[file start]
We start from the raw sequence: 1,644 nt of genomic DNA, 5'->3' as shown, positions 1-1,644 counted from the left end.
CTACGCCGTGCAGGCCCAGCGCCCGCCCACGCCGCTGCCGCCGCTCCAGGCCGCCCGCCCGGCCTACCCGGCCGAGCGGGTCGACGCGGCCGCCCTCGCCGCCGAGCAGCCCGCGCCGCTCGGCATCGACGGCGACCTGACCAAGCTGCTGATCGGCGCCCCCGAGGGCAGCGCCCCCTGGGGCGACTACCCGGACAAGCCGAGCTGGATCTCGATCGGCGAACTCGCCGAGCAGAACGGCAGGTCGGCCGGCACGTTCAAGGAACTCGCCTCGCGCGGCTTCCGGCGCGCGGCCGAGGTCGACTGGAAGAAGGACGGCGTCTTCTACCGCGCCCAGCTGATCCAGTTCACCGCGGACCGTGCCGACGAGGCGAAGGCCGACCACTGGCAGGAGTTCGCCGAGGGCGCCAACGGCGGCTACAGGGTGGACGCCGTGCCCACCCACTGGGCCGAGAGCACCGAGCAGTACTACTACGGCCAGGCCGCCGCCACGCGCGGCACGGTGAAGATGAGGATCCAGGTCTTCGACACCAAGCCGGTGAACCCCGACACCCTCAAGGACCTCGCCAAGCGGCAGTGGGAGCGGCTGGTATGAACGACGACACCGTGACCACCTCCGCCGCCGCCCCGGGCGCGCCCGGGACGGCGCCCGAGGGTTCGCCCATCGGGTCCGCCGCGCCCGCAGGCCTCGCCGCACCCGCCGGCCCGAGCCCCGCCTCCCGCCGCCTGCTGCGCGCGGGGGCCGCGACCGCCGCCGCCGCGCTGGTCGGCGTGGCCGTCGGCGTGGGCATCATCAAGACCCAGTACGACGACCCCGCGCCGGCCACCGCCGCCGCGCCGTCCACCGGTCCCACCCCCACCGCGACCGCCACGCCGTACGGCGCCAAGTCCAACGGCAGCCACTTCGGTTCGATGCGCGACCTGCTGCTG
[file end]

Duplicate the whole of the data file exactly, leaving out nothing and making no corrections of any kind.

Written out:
We start from the raw sequence: 1,644 nt of genomic DNA, 5'->3' as shown, positions 1-1,644 counted from the left end.
CTACGCCGTGCAGGCCCAGCGCCCGCCCACGCCGCTGCCGCCGCTCCAGGCCGCCCGCCCGGCCTACCCGGCCGAGCGGGTCGACGCGGCCGCCCTCGCCGCCGAGCAGCCCGCGCCGCTCGGCATCGACGGCGACCTGACCAAGCTGCTGATCGGCGCCCCCGAGGGCAGCGCCCCCTGGGGCGACTACCCGGACAAGCCGAGCTGGATCTCGATCGGCGAACTCGCCGAGCAGAACGGCAGGTCGGCCGGCACGTTCAAGGAACTCGCCTCGCGCGGCTTCCGGCGCGCGGCCGAGGTCGACTGGAAGAAGGACGGCGTCTTCTACCGCGCCCAGCTGATCCAGTTCACCGCGGACCGTGCCGACGAGGCGAAGGCCGACCACTGGCAGGAGTTCGCCGAGGGCGCCAACGGCGGCTACAGGGTGGACGCCGTGCCCACCCACTGGGCCGAGAGCACCGAGCAGTACTACTACGGCCAGGCCGCCGCCACGCGCGGCACGGTGAAGATGAGGATCCAGGTCTTCGACACCAAGCCGGTGAACCCCGACACCCTCAAGGACCTCGCCAAGCGGCAGTGGGAGCGGCTGGTATGAACGACGACACCGTGACCACCTCCGCCGCCGCCCCGGGCGCGCCCGGGACGGCGCCCGAGGGTTCGCCCATCGGGTCCGCCGCGCCCGCAGGCCTCGCCGCACCCGCCGGCCCGAGCCCCGCCTCCCGCCGCCTGCTGCGCGCGGGGGCCGCGACCGCCGCCGCCGCGCTGGTCGGCGTGGCCGTCGGCGTGGGCATCATCAAGACCCAGTACGACGACCCCGCGCCGGCCACCGCCGCCGCGCCGTCCACCGGTCCCACCCCCACCGCGACCGCCACGCCGTACGGCGCCAAGTCCAACGGCAGCCACTTCGGTTCGATGCGCGACCTGCTGCTG